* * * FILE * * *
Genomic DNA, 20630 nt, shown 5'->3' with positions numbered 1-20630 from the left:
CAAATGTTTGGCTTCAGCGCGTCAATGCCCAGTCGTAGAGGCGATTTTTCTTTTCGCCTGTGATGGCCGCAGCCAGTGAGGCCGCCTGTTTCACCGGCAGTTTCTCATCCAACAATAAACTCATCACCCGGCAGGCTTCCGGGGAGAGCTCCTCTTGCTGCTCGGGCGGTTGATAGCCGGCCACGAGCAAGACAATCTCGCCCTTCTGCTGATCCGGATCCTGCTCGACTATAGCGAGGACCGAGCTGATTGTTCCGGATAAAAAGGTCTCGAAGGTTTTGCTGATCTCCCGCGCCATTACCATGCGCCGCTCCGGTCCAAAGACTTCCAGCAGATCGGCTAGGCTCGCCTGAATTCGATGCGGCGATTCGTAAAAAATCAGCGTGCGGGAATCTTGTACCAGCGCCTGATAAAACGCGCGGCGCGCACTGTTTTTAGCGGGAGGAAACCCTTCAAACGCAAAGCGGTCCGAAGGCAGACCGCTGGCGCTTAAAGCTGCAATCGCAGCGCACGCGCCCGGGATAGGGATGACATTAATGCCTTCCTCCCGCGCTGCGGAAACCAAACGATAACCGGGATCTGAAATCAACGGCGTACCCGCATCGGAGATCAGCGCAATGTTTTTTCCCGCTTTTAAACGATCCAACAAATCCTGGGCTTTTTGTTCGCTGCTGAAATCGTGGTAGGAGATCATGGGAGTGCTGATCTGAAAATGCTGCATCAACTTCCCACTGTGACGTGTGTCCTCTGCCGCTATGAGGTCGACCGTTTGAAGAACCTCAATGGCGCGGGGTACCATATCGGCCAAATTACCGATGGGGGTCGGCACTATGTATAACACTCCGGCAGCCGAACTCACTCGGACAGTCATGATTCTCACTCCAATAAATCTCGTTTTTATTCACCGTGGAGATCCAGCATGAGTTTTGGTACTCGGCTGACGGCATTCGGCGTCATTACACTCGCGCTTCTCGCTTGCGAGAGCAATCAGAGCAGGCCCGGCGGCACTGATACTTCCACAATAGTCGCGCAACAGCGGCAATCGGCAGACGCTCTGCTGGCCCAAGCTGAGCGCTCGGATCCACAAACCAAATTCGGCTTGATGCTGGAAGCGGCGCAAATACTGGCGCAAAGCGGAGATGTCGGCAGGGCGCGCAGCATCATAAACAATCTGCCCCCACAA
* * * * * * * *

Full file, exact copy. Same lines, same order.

Genomic DNA, 20630 nt, shown 5'->3' with positions numbered 1-20630 from the left:
CAAATGTTTGGCTTCAGCGCGTCAATGCCCAGTCGTAGAGGCGATTTTTCTTTTCGCCTGTGATGGCCGCAGCCAGTGAGGCCGCCTGTTTCACCGGCAGTTTCTCATCCAACAATAAACTCATCACCCGGCAGGCTTCCGGGGAGAGCTCCTCTTGCTGCTCGGGCGGTTGATAGCCGGCCACGAGCAAGACAATCTCGCCCTTCTGCTGATCCGGATCCTGCTCGACTATAGCGAGGACCGAGCTGATTGTTCCGGATAAAAAGGTCTCGAAGGTTTTGCTGATCTCCCGCGCCATTACCATGCGCCGCTCCGGTCCAAAGACTTCCAGCAGATCGGCTAGGCTCGCCTGAATTCGATGCGGCGATTCGTAAAAAATCAGCGTGCGGGAATCTTGTACCAGCGCCTGATAAAACGCGCGGCGCGCACTGTTTTTAGCGGGAGGAAACCCTTCAAACGCAAAGCGGTCCGAAGGCAGACCGCTGGCGCTTAAAGCTGCAATCGCAGCGCACGCGCCCGGGATAGGGATGACATTAATGCCTTCCTCCCGCGCTGCGGAAACCAAACGATAACCGGGATCTGAAATCAACGGCGTACCCGCATCGGAGATCAGCGCAATGTTTTTTCCCGCTTTTAAACGATCCAACAAATCCTGGGCTTTTTGTTCGCTGCTGAAATCGTGGTAGGAGATCATGGGAGTGCTGATCTGAAAATGCTGCATCAACTTCCCACTGTGACGTGTGTCCTCTGCCGCTATGAGGTCGACCGTTTGAAGAACCTCAATGGCGCGGGGTACCATATCGGCCAAATTACCGATGGGGGTCGGCACTATGTATAACACTCCGGCAGCCGAACTCACTCGGACAGTCATGATTCTCACTCCAATAAATCTCGTTTTTATTCACCGTGGAGATCCAGCATGAGTTTTGGTACTCGGCTGACGGCATTCGGCGTCATTACACTCGCGCTTCTCGCTTGCGAGAGCAATCAGAGCAGGCCCGGCGGCACTGATACTTCCACAATAGTCGCGCAACAGCGGCAATCGGCAGACGCTCTGCTGGCCCAAGCTGAGCGCTCGGATCCACAAACCAAATTCGGCTTGATGCTGGAAGCGGCGCAAATACTGGCGCAAAGCGGAGATGTCGGCAGGGCGCGCAGCATCATAAACAATCTGCCCCCACAA